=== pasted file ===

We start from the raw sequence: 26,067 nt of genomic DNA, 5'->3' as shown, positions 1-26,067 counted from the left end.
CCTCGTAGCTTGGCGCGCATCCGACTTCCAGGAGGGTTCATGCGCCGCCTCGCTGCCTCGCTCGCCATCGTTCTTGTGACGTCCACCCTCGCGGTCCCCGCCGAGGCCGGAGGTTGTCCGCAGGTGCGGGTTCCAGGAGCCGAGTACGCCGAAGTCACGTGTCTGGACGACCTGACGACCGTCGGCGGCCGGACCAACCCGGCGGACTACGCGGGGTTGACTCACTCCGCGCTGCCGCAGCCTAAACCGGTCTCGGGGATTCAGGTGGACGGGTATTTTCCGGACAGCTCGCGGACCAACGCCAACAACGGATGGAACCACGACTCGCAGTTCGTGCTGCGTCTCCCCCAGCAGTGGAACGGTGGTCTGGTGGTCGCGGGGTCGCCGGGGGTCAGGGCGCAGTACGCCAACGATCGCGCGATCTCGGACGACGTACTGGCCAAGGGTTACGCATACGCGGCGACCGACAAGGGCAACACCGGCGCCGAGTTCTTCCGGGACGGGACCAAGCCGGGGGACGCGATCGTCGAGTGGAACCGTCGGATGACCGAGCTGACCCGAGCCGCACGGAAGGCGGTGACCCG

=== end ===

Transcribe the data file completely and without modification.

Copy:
We start from the raw sequence: 26,067 nt of genomic DNA, 5'->3' as shown, positions 1-26,067 counted from the left end.
CCTCGTAGCTTGGCGCGCATCCGACTTCCAGGAGGGTTCATGCGCCGCCTCGCTGCCTCGCTCGCCATCGTTCTTGTGACGTCCACCCTCGCGGTCCCCGCCGAGGCCGGAGGTTGTCCGCAGGTGCGGGTTCCAGGAGCCGAGTACGCCGAAGTCACGTGTCTGGACGACCTGACGACCGTCGGCGGCCGGACCAACCCGGCGGACTACGCGGGGTTGACTCACTCCGCGCTGCCGCAGCCTAAACCGGTCTCGGGGATTCAGGTGGACGGGTATTTTCCGGACAGCTCGCGGACCAACGCCAACAACGGATGGAACCACGACTCGCAGTTCGTGCTGCGTCTCCCCCAGCAGTGGAACGGTGGTCTGGTGGTCGCGGGGTCGCCGGGGGTCAGGGCGCAGTACGCCAACGATCGCGCGATCTCGGACGACGTACTGGCCAAGGGTTACGCATACGCGGCGACCGACAAGGGCAACACCGGCGCCGAGTTCTTCCGGGACGGGACCAAGCCGGGGGACGCGATCGTCGAGTGGAACCGTCGGATGACCGAGCTGACCCGAGCCGCACGGAAGGCGGTGACCCG